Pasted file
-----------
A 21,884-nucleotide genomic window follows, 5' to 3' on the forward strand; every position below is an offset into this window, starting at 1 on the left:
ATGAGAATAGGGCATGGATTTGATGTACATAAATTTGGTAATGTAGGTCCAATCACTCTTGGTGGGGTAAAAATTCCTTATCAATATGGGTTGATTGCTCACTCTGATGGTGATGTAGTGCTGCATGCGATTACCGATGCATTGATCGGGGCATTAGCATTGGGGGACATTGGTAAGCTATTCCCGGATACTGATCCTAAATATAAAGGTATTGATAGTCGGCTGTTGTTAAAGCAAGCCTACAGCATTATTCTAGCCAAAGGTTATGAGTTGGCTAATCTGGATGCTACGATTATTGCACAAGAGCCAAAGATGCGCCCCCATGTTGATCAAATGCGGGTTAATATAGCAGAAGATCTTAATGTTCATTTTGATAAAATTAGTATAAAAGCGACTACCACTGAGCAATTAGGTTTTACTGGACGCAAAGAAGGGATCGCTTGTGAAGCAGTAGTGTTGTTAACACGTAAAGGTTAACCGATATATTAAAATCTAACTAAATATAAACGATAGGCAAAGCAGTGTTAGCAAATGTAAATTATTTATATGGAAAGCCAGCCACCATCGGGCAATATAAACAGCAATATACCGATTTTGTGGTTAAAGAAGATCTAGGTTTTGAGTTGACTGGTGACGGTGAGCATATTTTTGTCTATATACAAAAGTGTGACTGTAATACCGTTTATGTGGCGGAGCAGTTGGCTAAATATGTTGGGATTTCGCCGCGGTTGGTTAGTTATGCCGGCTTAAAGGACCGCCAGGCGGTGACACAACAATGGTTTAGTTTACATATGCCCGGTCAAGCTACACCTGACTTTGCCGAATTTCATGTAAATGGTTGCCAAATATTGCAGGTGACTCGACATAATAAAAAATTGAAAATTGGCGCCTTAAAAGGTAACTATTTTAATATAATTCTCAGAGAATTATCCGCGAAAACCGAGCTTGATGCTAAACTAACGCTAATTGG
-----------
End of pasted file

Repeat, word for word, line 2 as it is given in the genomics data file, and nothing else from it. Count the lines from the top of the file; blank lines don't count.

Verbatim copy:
ATGAGAATAGGGCATGGATTTGATGTACATAAATTTGGTAATGTAGGTCCAATCACTCTTGGTGGGGTAAAAATTCCTTATCAATATGGGTTGATTGCTCACTCTGATGGTGATGTAGTGCTGCATGCGATTACCGATGCATTGATCGGGGCATTAGCATTGGGGGACATTGGTAAGCTATTCCCGGATACTGATCCTAAATATAAAGGTATTGATAGTCGGCTGTTGTTAAAGCAAGCCTACAGCATTATTCTAGCCAAAGGTTATGAGTTGGCTAATCTGGATGCTACGATTATTGCACAAGAGCCAAAGATGCGCCCCCATGTTGATCAAATGCGGGTTAATATAGCAGAAGATCTTAATGTTCATTTTGATAAAATTAGTATAAAAGCGACTACCACTGAGCAATTAGGTTTTACTGGACGCAAAGAAGGGATCGCTTGTGAAGCAGTAGTGTTGTTAACACGTAAAGGTTAACCGATATATTAAAATCTAACTAAATATAAACGATAGGCAAAGCAGTGTTAGCAAATGTAAATTATTTATATGGAAAGCCAGCCACCATCGGGCAATATAAACAGCAATATACCGATTTTGTGGTTAAAGAAGATCTAGGTTTTGAGTTGACTGGTGACGGTGAGCATATTTTTGTCTATATACAAAAGTGTGACTGTAATACCGTTTATGTGGCGGAGCAGTTGGCTAAATATGTTGGGATTTCGCCGCGGTTGGTTAGTTATGCCGGCTTAAAGGACCGCCAGGCGGTGACACAACAATGGTTTAGTTTACATATGCCCGGTCAAGCTACACCTGACTTTGCCGAATTTCATGTAAATGGTTGCCAAATATTGCAGGTGACTCGACATAATAAAAAATTGAAAATTGGCGCCTTAAAAGGTAACTATTTTAATATAATTCTCAGAGAATTATCCGCGAAAACCGAGCTTGATGCTAAACTAACGCTAATTGG